Football season is here, and, more importantly to some, so are the 5 most active months in terms of sports betting. It's no secret that football is king when it comes to sports gambling in this country, and because of that, everyone wants to get after a piece or two of the action. What's interesting is that with the wealth of information we have at our disposal today when it comes to handicapping games (weather reports, injury reports, team blogs updated round the clock, statistics out the wazoo, etc.), the harder it ultimately becomes to make a good bet, because there's simply too much information out there. Your mind can become clouded quite easily.
That being said, there is no secret formula, and if there were, it would have been discovered by now. All you can ask of yourself is to make an informed decision on which team you want to back, because, hey, it's called gambling for a reason. But what cracks me up is when people think they have everything figured out, when all they're really doing is throwing money around with nothing but hollow reasoning. Bad bettors come in all shapes and sizes, but their justifications seem to fit a select few molds.
-"They were due!" Really? Were they due? You hear this a lot when someone bets on a team thinking they're going to snap a losing streak. Chances are, they're not "due," they just stink. It works the other way too - people try to bet on a hot team to lose simply because they're "due." How many people got crushed on that thinking with the 2008 Lions or 2007 Patriots - it's like a guy who's lost 5 straight $20 dollar blackjack hands and tries throwing $100 on the next hand because his luck has eventually got to change. Obviously, streaks come and go, but if you're throwing money out there with only the logic that a team is "due" and nothing else, you might as well go play roulette. (An exception would be when a team is blatantly underperforming or overperforming its talent level, i.e. last year when the Broncos started 6-0 and the Titans started 0-6. It was clear the Broncos were not that good and the Titans were not that bad. But tread that line carefully.)
-Basing this week's game too heavily on last week's game. How many times do you hear "they're mad after getting blown out last week," or "they had an emotional win last week and this will be the letdown" from dimwits that you work with or hear on the radio. People who say this have never played real football before. It's one thing to be extra motivated for a game, but let's make something clear: you always have to be "mad" when you step on a football field. If you're not in some sort of altered mental state, you're going to the hospital. The team that's supposedly "mad" in a game after a 35-point loss was probably just as "mad" when they took the field before that very 35-point loss. I find it hilarious when uninformed people try to all of a sudden enter the psyche of a group of coaches and athletes they've never met personally. One exception is a blatantly disadvantageous travel scenario or short week, especially if team turmoil is somehow involved (i.e. 2008 Thanksgiving, the Cardinals had zero chance coming East to Philly on about two days' rest from their game that past Sunday).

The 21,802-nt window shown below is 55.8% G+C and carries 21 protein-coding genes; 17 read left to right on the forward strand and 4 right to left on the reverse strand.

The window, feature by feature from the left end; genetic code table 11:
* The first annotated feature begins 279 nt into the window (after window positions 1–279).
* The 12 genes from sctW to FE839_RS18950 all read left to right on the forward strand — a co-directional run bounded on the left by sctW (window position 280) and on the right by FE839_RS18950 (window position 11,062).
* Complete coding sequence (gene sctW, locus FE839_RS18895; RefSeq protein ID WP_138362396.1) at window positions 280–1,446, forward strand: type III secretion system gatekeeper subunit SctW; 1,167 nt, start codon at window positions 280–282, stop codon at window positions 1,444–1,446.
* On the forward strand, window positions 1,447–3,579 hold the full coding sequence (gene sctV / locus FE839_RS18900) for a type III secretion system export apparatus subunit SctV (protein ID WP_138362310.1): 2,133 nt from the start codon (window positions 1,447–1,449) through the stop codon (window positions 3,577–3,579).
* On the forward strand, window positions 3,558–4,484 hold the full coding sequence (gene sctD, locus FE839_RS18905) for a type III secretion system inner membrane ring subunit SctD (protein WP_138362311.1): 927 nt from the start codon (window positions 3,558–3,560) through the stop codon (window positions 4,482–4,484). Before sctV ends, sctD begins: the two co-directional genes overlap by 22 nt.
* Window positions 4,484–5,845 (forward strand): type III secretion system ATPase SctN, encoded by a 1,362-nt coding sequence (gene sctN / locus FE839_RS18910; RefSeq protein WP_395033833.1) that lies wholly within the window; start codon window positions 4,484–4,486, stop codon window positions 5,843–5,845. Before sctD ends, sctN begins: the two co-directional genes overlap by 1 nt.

-Finding asinine stats to back up whatever conclusion you want to believe in. Stats are there to allow you to draw a conclusion, not the other way around, because there are so many numbers at our hands that you can hand pick and manipulate almost any stat that supposedly supports your thinking. Covers.com, the website I like to go to for spreads and other information, has on each matchup page a sometimes-useful "trends" section and lists the ten prior meetings between the teams in question (which does you zero good if you have interconference opponents who meet every four years - yeah, those times when Miami and Minnesota met in 2006 and 2002 are really going to help me find an edge for Week 2 in 2010). Some people put so much stock in this stuff, it's amusing. I'd like to meet the guy who reads a stat like "Tampa is 6-1-1 against the spread in its last 8 daytime home games when getting 1.5 points or more" and takes something so obscure as reason enough to plunk money down on the Bucs. That guy is out there somewhere. Hell, that guy is everywhere.
-Blind faith in your own team/blind hatred for your team's rivals. Fandom and betting are a tough mix. I'm not saying you have to ever bet against your favorite team or bet for your most hated team, but money tends to stay in the pockets of those who are objective. Don't allow your biases (and we ALL have biases) to distort your vision. For instance, Dallas has opened between an 8- and 9-point favorite at home against Chicago this coming week. Does the fan in me think they can beat the Bears by double digits? Yes. But the observer in me knows the team is poorly coached, lacks discipline, and most of the time does not do the little things right. I wouldn't even bet on them this week with someone else's money. Show me a guy who bets with his heart instead of his eyes and ears, and I'll show you a guy who helped build Vegas.
In conclusion, all you can ever want is to be above .500. And yes, sometimes lucky is better than good. We're all guilty of this stuff from time to time (you're talking to a guy who once lost $50 in Vegas two years ago because he thought he had a feeling about Boof f*ing Bonser and the Twins in a late May game against the Tigers. The Twinkies only lost that game for me by about 16 runs). But, until next time, remember that there is a difference between a losing bet and a stupid bet.